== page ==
XboxXbox Reviews

Lotus Challenge Xbox Review

I am sure everyone has heard of Lotus. Having provided us some eye candy and horsepower that really stirs the senses.

Having such a wide collection of cars, it was only a matter of time before somebody thought to create a game based around this idea, and here it is for the Xbox platform.

One thing you can’t moan about in this game is the lack of variety in the way of cars. Racing vehicles from as far back as the Seven S1 from 1957, leading up to the Formula Lotus from 2001. With these 38 cars in total the choice is well received.

What isn’t as impressive is the first thing that comes your way. This is the menu to which you select the type of game you want. No music, no good animation, no good graphics, heck it’s rather dull. The menu expands out across the screen in a non dramatic way in a less then lovely grimy yellow.

Although not impressive the menu does have a lot of options. Usual options like Single Player Game and Championship are here including other features like Challenge mode in which you can unlock new extras like stunts, car bowling and all sorts of weird and interesting tasks.

The extras are a nice addition to the game when the fun is lagging on the other main modes.

Unfortunately graphically the cars look very plastic and although they do look like what they are representing, you feel there could have been much more of an attempt to add more polygons to the models for more detailing.

The tracks are a bit of a hit and miss affair. Some tracks do have some nice detailing as you race around the course. Others are virtual deserts with the lack of buildings or anything for that matter and the polygon pushing potential of the Xbox has been lost again here. What detail is around the course also suffers from the lack of imagery and detailing. The road has some nice detailing but the overall look of the game is pretty average and certainly not jaw dropping but there is enough about to have some entertainment from this game.

So graphically not a jaw dropping affair but some nice little hints of joy if not immediately apparent.

Now we come on to the gameplay. The cars handle quite oddly around the course and seem to bounce around on impact with anything. This really is noticeable when crashing into other cars when it looks like you have just jumped off your space hopper for exaggerated great effect only to purposely catch it on camcorder for “Who’s Been Framed!”.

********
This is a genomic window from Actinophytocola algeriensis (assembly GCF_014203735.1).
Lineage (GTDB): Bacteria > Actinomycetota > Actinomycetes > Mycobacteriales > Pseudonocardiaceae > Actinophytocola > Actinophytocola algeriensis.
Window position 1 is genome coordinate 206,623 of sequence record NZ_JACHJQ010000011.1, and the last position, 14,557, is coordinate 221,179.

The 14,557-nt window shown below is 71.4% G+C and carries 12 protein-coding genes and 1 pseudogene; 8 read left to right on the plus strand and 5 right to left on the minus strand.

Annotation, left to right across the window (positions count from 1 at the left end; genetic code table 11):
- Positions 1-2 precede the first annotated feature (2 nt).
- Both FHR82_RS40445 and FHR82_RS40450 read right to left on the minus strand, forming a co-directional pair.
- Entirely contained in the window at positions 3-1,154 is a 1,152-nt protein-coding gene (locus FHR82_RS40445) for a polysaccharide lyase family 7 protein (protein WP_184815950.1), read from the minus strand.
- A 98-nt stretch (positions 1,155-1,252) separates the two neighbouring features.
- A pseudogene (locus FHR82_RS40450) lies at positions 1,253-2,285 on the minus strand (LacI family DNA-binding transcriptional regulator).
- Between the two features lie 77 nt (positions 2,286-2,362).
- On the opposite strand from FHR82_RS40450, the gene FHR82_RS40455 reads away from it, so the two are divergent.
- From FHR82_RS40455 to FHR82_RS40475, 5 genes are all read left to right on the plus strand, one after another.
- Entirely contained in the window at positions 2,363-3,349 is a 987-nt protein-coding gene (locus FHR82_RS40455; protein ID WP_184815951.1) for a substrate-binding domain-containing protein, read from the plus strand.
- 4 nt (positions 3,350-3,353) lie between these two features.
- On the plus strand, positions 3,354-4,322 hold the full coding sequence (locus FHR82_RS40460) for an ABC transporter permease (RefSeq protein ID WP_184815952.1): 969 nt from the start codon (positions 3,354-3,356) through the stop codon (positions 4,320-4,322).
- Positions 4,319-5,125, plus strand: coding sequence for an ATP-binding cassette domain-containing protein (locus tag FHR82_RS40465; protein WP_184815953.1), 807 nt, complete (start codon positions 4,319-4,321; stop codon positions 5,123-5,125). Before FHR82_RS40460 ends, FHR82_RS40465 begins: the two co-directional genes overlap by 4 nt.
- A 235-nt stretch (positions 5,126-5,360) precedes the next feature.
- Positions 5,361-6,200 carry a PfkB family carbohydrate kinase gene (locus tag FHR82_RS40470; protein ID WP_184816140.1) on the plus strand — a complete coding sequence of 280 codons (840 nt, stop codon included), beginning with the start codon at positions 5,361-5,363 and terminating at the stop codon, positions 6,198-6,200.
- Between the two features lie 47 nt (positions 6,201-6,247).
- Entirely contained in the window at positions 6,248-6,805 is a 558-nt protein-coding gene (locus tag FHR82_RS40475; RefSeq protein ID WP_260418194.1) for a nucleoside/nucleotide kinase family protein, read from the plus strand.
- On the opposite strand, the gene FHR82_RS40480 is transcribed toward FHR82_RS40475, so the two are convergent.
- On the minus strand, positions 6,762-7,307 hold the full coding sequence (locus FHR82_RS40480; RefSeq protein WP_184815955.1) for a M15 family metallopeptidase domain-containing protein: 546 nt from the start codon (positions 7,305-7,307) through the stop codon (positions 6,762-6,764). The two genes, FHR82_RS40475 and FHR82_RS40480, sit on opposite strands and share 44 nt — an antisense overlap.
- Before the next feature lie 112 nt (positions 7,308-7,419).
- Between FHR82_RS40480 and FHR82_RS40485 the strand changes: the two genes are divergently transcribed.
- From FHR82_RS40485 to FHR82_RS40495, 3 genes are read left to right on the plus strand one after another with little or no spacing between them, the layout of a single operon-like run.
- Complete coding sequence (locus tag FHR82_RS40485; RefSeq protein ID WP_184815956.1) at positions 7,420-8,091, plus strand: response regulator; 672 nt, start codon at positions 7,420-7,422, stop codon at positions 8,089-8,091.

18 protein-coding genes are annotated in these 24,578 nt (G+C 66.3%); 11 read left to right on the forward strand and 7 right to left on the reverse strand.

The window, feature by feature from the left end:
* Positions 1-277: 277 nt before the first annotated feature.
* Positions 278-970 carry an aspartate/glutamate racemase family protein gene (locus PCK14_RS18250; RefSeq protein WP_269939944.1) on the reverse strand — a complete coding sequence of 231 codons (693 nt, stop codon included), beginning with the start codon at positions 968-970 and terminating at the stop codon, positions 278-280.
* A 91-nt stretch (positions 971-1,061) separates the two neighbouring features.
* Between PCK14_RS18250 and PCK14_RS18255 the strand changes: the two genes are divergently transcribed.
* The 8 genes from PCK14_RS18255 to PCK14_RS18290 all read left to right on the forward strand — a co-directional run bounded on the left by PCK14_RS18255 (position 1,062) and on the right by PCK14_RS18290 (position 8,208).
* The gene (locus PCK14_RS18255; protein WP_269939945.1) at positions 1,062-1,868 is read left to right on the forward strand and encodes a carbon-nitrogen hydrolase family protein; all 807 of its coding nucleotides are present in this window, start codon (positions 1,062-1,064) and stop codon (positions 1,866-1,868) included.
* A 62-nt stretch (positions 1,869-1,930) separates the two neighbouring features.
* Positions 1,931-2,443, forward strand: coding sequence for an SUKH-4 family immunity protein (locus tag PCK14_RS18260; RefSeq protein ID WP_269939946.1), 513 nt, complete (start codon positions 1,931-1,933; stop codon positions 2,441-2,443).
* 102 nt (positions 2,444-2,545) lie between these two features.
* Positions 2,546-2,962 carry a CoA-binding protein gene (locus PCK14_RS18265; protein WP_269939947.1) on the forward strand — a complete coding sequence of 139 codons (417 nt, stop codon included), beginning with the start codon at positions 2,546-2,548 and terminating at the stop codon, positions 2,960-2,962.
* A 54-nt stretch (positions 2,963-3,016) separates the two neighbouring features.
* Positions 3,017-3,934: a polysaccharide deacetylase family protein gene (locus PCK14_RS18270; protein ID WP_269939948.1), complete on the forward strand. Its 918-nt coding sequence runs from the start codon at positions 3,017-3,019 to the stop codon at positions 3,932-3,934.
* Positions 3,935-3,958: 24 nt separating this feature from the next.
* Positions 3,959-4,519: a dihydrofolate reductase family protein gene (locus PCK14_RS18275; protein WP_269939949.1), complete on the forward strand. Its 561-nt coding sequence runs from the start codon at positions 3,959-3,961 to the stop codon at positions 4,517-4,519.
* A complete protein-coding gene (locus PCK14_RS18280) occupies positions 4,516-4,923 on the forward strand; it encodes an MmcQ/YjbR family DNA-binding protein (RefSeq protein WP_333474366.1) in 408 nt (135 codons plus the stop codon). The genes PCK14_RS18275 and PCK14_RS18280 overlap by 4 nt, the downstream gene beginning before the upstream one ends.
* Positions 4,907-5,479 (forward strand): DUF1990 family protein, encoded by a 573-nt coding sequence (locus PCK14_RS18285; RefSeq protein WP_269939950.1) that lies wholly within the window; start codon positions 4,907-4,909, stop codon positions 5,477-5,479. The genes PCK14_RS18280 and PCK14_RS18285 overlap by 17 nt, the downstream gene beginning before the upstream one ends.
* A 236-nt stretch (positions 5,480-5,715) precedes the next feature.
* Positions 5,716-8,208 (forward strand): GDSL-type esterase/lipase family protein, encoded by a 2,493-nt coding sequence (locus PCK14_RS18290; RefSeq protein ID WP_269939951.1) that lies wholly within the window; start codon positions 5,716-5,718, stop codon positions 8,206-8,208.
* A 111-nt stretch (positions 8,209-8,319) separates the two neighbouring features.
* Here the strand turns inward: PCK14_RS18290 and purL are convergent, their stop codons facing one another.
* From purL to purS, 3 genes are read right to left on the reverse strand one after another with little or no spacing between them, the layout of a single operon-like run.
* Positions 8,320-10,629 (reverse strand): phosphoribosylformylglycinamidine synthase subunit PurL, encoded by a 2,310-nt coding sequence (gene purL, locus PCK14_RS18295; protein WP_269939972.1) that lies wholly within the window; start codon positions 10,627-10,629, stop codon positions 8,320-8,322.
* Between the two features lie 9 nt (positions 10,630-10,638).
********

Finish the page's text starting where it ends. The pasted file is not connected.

There is some good vibration on older cars as they accelerate to their maximum making the age of the car more apparent. From the front of the box you are also promised fast racing. Trouble is with so many older cars in the collection you can choose from, fast is far from the truth. More like snails pace. It is only on the formula 1 cars that a real sense of speed is established.

The music however has some good racing vibes to at least tempt you into sticking on your loud speakers for some bass pounding fun. The sounds of the vehicles are pretty rough sounding which is quite nice but the surround sound 5.1 seems to be very confused. Your car engine rather then sticking in 1 speaker seems to float around the room as you turn corners. This fools you into thinking someone is trying to overtake when in fact there is nobody there and you didn’t need to cut up anybody after all.

The extra features like stunt mode and car bowling do offer some fun for a while but all in all the controls are pretty ropey and although not terrible they are not what you would come to expect having played games like Project Gotham Racing and other high class racing games.


If you are a real Lotus boffin then this game has appeal for you. For the rest of us general gamers there is little in the way of excitement or graphical delight that truly represents the style and class of Lotus.

[xrr rating=3/5]

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James Woodcock

James is a Freelance Journalist, Copywriter, Author, Blogger & Podcaster specialising in gaming, gadgets and technology, both retro and modern. Ever since he experienced the first controllable pixel movement on the television screen, he has been entranced by the possibilities and rewarding entertainment value generated from these metal and plastic boxes of delight. Writing hundreds of articles, including commentary and reviews on various gaming platforms, whilst also interviewing well-known industry figures for popular online publications. Creator of the ScummVM Music Enhancement Project and host of the Game & Gadget Podcast. View his portfolio for more information.

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